When the Georgian president addressed the EU parliament on May 31, she was interrupted by applause several times.
But it’s yet to be seen whether Salome Zourabichvili managed to persuade MEPs of Georgia’s worthiness for EU membership candidate status.
The country’s road toward that status over the past year has been winding and bumpy. The French-born figurehead president, earlier often criticized for saying the wrong things, has emerged as an unlikely standard-bearer for pro-EU Georgians. She has also grown estranged from the government that once supported her and that now has taken a sharp populist and anti-Western turn.
“Not only is our European choice legitimate, there is no alternative to it because it is based on our values, our history, our struggles, our determination, and our vision for the future,” the president said in one of several passages of her speech that she delivered in French.
Zourabichvili’s address follows yet another series of controversies that took the relations between Tbilisi and Brussels to yet another new low.
Earlier in May, the ruling Georgian Dream party quit the Party of European Socialists, an influential EU grouping as it faced expulsion risks after Georgian Prime Minister Irakli Garibashvili participated in a prominent right-wing forum. And just two days prior to the president’s address, European diplomats in Tbilisi passed to the Georgian Economy Ministry a démarche of EU member countries objecting to the recent resumption of direct flights with Russia.
And right on the eve of Zourabichvili’s Strasbourg speech, Georgian Prime Minister Irakli Garibashvili told the Bratislava GLOBSEC Forum that NATO enlargement and Ukraine’s desire to join the alliance were among the reasons for Russia’s invasion.
The remark was roundly criticized as a repetition of the Kremlin’s narrative that NATO and Ukraine itself are responsible for the brutal war.
Against this backdrop, the president tried to at least get the rhetoric right: during the EP address, she reiterated her firm solidarity with Ukraine, spoke extensively about the historic cultural and political links between Georgia and Europe, and recalled Georgia’s decades-long work toward European integration.
She then sought to convince the room why her country should be granted candidate status later this year, even if Georgia is “not perfect, far from it.”
“Leaving us behind would only encourage Russia to seek compensation for its own failure to win a war it started but cannot end,” Zourabichvili argued. She warned that a refusal would leave Georgia in a “gray zone,” providing Moscow “with a temptation to look for weaker spots anywhere else.”
Another price Georgia will have to pay if it is again denied the status will be a democratic one, Zourabichvili argued, drawing sinister scenarios of anti-Western, illiberal forces in the country taking advantage of the frustration. According to the president, a positive decision on membership candidacy would also cement Georgia’s role as a pro-European force in the region, and acknowledge the “democratic credentials” of the Georgian people and civil society.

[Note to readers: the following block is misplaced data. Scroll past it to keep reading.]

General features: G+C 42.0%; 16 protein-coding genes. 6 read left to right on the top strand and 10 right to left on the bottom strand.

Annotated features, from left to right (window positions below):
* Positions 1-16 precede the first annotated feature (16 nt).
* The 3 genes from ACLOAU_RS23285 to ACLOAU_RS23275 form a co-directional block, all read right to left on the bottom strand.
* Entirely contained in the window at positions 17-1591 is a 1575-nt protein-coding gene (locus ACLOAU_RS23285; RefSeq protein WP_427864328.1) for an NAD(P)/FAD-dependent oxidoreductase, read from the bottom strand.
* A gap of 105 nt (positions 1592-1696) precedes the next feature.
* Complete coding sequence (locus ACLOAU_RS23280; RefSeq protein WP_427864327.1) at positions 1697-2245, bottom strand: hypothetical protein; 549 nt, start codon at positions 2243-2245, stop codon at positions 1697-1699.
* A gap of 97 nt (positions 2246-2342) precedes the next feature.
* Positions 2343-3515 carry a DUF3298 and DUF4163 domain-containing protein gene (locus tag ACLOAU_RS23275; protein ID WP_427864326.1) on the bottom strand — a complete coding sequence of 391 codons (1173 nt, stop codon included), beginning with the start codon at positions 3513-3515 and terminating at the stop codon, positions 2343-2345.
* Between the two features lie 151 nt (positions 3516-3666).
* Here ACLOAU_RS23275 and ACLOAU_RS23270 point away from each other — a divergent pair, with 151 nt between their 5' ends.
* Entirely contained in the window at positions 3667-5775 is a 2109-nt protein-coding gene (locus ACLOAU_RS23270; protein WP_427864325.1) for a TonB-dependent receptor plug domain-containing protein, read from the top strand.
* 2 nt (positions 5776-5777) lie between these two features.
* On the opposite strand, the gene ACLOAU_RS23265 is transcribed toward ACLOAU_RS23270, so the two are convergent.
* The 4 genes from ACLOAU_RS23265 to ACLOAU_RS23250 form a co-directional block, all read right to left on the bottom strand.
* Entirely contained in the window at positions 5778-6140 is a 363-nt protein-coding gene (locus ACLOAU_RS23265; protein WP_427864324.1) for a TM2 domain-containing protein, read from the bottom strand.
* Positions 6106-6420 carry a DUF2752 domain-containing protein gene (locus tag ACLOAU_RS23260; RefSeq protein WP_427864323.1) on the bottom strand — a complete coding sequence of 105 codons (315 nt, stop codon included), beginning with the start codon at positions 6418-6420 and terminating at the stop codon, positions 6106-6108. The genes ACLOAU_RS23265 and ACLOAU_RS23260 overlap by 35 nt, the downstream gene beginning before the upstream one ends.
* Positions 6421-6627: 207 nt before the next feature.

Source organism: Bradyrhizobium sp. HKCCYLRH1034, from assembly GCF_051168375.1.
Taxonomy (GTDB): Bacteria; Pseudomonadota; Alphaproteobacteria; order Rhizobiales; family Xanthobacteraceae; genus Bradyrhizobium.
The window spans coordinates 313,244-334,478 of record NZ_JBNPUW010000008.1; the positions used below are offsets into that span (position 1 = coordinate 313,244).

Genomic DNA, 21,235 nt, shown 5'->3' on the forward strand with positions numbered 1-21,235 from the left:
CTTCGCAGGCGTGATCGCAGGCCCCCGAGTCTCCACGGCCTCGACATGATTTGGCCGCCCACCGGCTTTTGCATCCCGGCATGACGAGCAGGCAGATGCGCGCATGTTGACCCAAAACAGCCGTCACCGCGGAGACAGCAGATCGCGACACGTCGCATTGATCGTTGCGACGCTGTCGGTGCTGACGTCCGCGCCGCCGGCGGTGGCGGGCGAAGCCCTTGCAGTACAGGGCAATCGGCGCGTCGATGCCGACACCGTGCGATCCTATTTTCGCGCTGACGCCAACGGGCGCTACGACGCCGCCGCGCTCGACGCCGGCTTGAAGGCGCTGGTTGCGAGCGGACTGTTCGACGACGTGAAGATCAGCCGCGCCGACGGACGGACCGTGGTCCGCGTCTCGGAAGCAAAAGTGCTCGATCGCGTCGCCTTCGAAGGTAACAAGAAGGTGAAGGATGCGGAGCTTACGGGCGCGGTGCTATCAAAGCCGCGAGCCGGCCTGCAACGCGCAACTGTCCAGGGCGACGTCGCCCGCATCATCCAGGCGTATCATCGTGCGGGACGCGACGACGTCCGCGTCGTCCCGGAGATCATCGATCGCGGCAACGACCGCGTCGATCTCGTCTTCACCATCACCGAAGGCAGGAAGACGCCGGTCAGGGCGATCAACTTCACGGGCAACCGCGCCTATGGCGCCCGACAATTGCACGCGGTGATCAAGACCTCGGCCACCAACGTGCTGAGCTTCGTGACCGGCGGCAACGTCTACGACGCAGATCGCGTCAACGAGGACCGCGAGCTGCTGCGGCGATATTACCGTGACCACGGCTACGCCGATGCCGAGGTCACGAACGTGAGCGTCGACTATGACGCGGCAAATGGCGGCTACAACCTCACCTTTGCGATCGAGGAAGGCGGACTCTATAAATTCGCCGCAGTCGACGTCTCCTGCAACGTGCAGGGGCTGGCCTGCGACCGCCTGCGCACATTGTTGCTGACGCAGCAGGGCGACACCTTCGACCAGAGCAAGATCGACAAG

Georgia already suffered a defeat on its candidacy bid last year, when the Russian invasion of Ukraine made Brussels more welcoming of new membership applications. While Moldova and Ukraine became EU membership candidates, Georgia was left behind and told to come back after fulfilling 12 reform conditions.
Many blamed the failure on Tbilisi’s controversial moves closely preceding the decision, such jailing pro-opposition journalist Nika Gvaramia on questionable grounds and engaging in confrontational rhetoric and conspiracy theories against the West.
Support for EU integration is consistently high in Georgia, but some of the government’s actions, like the recent attempt to pass foreign agents legislation, have led many to think the ruling party might be deliberately sabotaging the country’s candidacy prospects.
The government and ruling party officials insist they do want it and complain that it was unfairly denied last year given Georgia’s positive EU reform record.
Yet despite some reforms, Brussels has criticized many of Tbilisi’s recent moves and noted the rapidly dropping rate of Georgia’s alignment with the EU foreign policy decisions and declarations (from an “already low” 44 percent last year to 31 percent this year).
Georgian officials have tried to fend off criticism by citing the need for pragmatism amid Russian pressure.
“All Georgia did was to continue its responsible policy of strategic patience towards Russia, scrupulously practiced for many years now,” Georgian Parliament Speaker Shalva Papuashvili said in a May 30 tweet defending Garibashvili.
But critics wonder what Georgian Dream’s democratic backsliding and constant attacks against the West – that could lead to another failure to get EU membership candidate status – have to do with “strategic patience.”
The final decision on the status is expected later this year, while an oral update on the progress may come as early as this month.
Zourabichvili’s latest attempt to control the damage has been more or less positively received both by the ruling party and the opposition. But many want her to match her words with action as well, like pardoning Nika Gvaramia, the opposition journalist.
The president has so far left the prospect uncertain, saying she refuses to be “pressured” by either the Georgian government or those at home and abroad calling for Gvaramia’s release.
“I will do what I think is necessary to do,” she said in her EP speech.